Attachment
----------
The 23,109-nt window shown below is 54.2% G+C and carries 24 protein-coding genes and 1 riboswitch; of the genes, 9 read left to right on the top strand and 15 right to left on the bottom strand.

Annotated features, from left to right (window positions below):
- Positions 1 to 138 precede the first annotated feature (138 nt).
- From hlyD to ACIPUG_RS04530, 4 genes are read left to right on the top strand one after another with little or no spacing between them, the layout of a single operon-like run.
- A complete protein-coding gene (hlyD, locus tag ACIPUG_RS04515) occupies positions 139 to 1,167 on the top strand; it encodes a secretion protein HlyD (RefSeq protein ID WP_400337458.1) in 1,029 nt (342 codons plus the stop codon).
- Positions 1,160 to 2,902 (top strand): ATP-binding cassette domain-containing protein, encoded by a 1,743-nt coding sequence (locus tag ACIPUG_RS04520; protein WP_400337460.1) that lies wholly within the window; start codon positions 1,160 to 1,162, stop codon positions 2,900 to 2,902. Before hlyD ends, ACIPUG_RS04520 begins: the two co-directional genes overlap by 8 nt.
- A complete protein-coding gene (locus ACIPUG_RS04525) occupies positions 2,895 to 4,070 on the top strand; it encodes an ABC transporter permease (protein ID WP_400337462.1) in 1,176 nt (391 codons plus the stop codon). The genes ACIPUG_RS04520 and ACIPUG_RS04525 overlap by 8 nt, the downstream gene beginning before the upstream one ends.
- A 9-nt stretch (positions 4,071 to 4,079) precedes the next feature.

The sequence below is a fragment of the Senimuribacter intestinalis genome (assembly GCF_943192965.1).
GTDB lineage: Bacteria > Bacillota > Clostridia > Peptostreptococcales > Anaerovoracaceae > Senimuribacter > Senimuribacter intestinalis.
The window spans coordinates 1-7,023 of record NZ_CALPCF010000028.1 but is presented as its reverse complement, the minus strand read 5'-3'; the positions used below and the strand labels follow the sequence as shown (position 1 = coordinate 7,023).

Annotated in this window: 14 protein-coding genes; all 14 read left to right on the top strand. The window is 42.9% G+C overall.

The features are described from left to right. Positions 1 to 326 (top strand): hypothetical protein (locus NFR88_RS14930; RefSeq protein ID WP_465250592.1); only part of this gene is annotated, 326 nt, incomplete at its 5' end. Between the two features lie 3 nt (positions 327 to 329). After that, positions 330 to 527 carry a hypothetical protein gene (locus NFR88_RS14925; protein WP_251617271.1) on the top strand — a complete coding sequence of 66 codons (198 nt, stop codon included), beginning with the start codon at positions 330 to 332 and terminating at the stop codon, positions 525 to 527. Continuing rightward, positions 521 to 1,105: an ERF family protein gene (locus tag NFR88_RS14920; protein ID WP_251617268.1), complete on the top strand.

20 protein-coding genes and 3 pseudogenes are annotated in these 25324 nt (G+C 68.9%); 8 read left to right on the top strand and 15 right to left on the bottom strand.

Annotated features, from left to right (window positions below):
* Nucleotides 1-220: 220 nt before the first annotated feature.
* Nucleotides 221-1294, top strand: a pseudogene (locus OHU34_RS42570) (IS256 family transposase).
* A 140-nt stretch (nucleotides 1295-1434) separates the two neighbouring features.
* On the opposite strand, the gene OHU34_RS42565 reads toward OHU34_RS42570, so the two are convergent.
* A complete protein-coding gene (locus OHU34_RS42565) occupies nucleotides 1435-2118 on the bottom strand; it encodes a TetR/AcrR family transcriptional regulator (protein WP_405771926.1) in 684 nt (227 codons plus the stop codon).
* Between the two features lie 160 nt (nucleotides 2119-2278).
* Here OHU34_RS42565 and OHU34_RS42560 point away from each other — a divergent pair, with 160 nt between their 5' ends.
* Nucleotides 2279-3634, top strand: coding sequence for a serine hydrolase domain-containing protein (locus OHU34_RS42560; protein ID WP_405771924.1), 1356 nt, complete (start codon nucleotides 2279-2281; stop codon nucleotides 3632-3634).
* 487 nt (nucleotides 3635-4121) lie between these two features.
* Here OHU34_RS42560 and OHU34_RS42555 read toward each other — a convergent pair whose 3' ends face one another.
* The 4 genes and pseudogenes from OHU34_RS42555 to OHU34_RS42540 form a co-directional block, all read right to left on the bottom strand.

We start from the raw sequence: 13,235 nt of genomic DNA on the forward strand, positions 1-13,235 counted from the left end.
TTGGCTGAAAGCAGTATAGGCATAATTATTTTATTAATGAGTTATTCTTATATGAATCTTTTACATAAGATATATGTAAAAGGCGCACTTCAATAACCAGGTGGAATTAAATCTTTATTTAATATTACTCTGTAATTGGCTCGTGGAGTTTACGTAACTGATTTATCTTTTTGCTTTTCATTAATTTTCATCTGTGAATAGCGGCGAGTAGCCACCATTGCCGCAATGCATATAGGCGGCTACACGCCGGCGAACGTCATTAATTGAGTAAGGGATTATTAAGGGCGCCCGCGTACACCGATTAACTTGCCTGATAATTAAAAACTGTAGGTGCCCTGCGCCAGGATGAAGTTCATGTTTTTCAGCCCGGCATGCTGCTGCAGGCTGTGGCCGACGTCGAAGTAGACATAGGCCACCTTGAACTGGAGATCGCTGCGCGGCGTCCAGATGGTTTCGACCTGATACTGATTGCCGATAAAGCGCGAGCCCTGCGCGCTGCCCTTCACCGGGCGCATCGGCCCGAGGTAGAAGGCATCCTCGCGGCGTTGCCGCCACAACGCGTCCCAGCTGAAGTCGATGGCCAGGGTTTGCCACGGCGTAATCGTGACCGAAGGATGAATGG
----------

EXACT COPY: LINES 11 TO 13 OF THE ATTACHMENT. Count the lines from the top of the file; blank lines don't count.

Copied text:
The window spans coordinates 1-7,023 of record NZ_CALPCF010000028.1 but is presented as its reverse complement, the minus strand read 5'-3'; the positions used below and the strand labels follow the sequence as shown (position 1 = coordinate 7,023).

Annotated in this window: 14 protein-coding genes; all 14 read left to right on the top strand. The window is 42.9% G+C overall.

The features are described from left to right. Positions 1 to 326 (top strand): hypothetical protein (locus NFR88_RS14930; RefSeq protein ID WP_465250592.1); only part of this gene is annotated, 326 nt, incomplete at its 5' end. Between the two features lie 3 nt (positions 327 to 329). After that, positions 330 to 527 carry a hypothetical protein gene (locus NFR88_RS14925; protein WP_251617271.1) on the top strand — a complete coding sequence of 66 codons (198 nt, stop codon included), beginning with the start codon at positions 330 to 332 and terminating at the stop codon, positions 525 to 527. Continuing rightward, positions 521 to 1,105: an ERF family protein gene (locus tag NFR88_RS14920; protein ID WP_251617268.1), complete on the top strand.